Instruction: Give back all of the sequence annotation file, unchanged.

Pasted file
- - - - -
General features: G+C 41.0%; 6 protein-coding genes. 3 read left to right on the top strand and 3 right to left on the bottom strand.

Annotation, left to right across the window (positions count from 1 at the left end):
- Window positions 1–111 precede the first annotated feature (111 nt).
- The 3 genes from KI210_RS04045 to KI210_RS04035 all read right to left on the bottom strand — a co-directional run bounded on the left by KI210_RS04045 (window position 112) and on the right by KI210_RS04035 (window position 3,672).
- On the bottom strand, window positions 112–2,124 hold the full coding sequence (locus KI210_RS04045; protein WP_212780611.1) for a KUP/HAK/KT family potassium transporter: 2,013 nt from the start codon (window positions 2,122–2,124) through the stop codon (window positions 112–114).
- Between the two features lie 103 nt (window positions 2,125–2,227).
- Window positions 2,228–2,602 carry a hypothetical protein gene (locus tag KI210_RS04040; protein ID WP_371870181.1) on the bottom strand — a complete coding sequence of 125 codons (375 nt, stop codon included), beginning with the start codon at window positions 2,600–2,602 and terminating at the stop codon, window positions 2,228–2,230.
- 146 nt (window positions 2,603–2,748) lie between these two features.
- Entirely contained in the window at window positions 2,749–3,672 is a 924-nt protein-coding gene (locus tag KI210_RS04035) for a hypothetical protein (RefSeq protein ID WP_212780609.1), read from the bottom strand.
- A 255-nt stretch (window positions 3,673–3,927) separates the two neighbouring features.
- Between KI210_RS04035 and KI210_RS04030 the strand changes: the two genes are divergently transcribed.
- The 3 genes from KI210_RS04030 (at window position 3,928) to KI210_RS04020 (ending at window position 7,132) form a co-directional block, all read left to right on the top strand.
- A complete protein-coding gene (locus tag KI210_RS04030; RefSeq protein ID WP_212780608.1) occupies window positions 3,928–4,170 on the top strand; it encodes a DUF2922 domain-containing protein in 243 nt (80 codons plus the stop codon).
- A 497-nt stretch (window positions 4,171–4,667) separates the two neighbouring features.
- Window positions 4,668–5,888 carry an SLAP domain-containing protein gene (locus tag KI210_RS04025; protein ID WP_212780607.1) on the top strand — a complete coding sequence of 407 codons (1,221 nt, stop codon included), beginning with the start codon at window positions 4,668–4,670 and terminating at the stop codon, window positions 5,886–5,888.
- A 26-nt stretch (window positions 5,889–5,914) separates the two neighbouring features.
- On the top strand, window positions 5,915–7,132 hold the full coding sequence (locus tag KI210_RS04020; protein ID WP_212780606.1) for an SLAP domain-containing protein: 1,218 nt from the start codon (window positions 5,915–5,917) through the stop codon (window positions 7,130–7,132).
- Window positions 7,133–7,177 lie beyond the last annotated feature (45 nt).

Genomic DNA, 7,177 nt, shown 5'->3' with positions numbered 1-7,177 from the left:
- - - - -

General features: G+C 41.0%; 6 protein-coding genes. 3 read left to right on the top strand and 3 right to left on the bottom strand.

Annotation, left to right across the window (positions count from 1 at the left end):
- Window positions 1–111 precede the first annotated feature (111 nt).
- The 3 genes from KI210_RS04045 to KI210_RS04035 all read right to left on the bottom strand — a co-directional run bounded on the left by KI210_RS04045 (window position 112) and on the right by KI210_RS04035 (window position 3,672).
- On the bottom strand, window positions 112–2,124 hold the full coding sequence (locus KI210_RS04045; protein WP_212780611.1) for a KUP/HAK/KT family potassium transporter: 2,013 nt from the start codon (window positions 2,122–2,124) through the stop codon (window positions 112–114).
- Between the two features lie 103 nt (window positions 2,125–2,227).
- Window positions 2,228–2,602 carry a hypothetical protein gene (locus tag KI210_RS04040; protein ID WP_371870181.1) on the bottom strand — a complete coding sequence of 125 codons (375 nt, stop codon included), beginning with the start codon at window positions 2,600–2,602 and terminating at the stop codon, window positions 2,228–2,230.
- 146 nt (window positions 2,603–2,748) lie between these two features.
- Entirely contained in the window at window positions 2,749–3,672 is a 924-nt protein-coding gene (locus tag KI210_RS04035) for a hypothetical protein (RefSeq protein ID WP_212780609.1), read from the bottom strand.
- A 255-nt stretch (window positions 3,673–3,927) separates the two neighbouring features.
- Between KI210_RS04035 and KI210_RS04030 the strand changes: the two genes are divergently transcribed.
- The 3 genes from KI210_RS04030 (at window position 3,928) to KI210_RS04020 (ending at window position 7,132) form a co-directional block, all read left to right on the top strand.
- A complete protein-coding gene (locus tag KI210_RS04030; RefSeq protein ID WP_212780608.1) occupies window positions 3,928–4,170 on the top strand; it encodes a DUF2922 domain-containing protein in 243 nt (80 codons plus the stop codon).
- A 497-nt stretch (window positions 4,171–4,667) separates the two neighbouring features.
- Window positions 4,668–5,888 carry an SLAP domain-containing protein gene (locus tag KI210_RS04025; protein ID WP_212780607.1) on the top strand — a complete coding sequence of 407 codons (1,221 nt, stop codon included), beginning with the start codon at window positions 4,668–4,670 and terminating at the stop codon, window positions 5,886–5,888.
- A 26-nt stretch (window positions 5,889–5,914) separates the two neighbouring features.
- On the top strand, window positions 5,915–7,132 hold the full coding sequence (locus tag KI210_RS04020; protein ID WP_212780606.1) for an SLAP domain-containing protein: 1,218 nt from the start codon (window positions 5,915–5,917) through the stop codon (window positions 7,130–7,132).
- Window positions 7,133–7,177 lie beyond the last annotated feature (45 nt).

Genomic DNA, 7,177 nt, shown 5'->3' with positions numbered 1-7,177 from the left: